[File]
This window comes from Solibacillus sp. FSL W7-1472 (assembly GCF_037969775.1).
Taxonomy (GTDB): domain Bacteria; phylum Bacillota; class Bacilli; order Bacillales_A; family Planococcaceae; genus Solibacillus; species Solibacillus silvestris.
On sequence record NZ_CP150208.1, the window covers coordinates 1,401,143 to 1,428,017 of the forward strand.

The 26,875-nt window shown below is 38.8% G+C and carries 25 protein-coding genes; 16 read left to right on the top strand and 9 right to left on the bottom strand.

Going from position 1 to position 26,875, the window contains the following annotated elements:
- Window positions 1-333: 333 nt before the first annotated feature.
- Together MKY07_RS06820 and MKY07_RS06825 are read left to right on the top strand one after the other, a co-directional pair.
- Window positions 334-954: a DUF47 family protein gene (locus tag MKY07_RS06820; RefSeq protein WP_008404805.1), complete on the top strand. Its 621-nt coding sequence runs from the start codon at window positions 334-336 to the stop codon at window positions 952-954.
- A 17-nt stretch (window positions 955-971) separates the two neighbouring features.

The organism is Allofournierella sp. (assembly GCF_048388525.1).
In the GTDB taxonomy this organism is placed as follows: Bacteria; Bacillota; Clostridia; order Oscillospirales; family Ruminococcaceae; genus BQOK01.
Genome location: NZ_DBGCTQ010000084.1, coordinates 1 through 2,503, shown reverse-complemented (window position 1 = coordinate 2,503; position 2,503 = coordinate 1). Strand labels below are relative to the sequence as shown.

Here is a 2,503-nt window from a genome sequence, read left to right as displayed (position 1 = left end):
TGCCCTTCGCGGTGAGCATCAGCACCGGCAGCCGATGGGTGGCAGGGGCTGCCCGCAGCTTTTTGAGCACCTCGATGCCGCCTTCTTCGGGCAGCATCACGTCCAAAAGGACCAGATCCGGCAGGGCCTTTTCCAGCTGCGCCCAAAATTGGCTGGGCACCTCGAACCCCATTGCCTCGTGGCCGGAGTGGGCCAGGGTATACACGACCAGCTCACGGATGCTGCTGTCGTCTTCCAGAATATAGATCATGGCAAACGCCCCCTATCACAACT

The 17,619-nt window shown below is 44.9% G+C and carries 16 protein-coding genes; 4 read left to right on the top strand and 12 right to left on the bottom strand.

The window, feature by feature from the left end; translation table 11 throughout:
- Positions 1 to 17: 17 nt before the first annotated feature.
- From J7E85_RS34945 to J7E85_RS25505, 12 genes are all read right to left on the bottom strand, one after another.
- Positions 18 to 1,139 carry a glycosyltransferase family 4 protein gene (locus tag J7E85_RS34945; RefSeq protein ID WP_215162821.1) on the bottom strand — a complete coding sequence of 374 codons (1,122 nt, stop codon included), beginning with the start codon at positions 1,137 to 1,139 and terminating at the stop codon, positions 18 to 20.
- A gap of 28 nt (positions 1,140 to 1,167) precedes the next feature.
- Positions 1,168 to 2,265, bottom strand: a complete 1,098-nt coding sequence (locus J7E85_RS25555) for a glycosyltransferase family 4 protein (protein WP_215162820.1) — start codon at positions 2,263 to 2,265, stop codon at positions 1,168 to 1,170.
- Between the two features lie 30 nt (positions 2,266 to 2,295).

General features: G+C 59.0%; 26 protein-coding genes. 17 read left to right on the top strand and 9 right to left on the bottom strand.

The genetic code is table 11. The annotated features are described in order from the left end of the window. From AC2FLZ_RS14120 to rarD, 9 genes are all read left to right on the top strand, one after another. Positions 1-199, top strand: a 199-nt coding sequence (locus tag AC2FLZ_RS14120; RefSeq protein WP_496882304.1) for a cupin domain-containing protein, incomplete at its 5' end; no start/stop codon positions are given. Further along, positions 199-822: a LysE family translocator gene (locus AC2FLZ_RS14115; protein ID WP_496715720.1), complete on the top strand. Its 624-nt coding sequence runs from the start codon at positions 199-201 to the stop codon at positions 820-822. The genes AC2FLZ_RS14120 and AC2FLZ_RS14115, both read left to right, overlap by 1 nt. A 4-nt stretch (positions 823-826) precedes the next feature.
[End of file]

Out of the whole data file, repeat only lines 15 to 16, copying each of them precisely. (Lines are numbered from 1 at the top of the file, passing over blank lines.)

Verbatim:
The 17,619-nt window shown below is 44.9% G+C and carries 16 protein-coding genes; 4 read left to right on the top strand and 12 right to left on the bottom strand.

The window, feature by feature from the left end; translation table 11 throughout: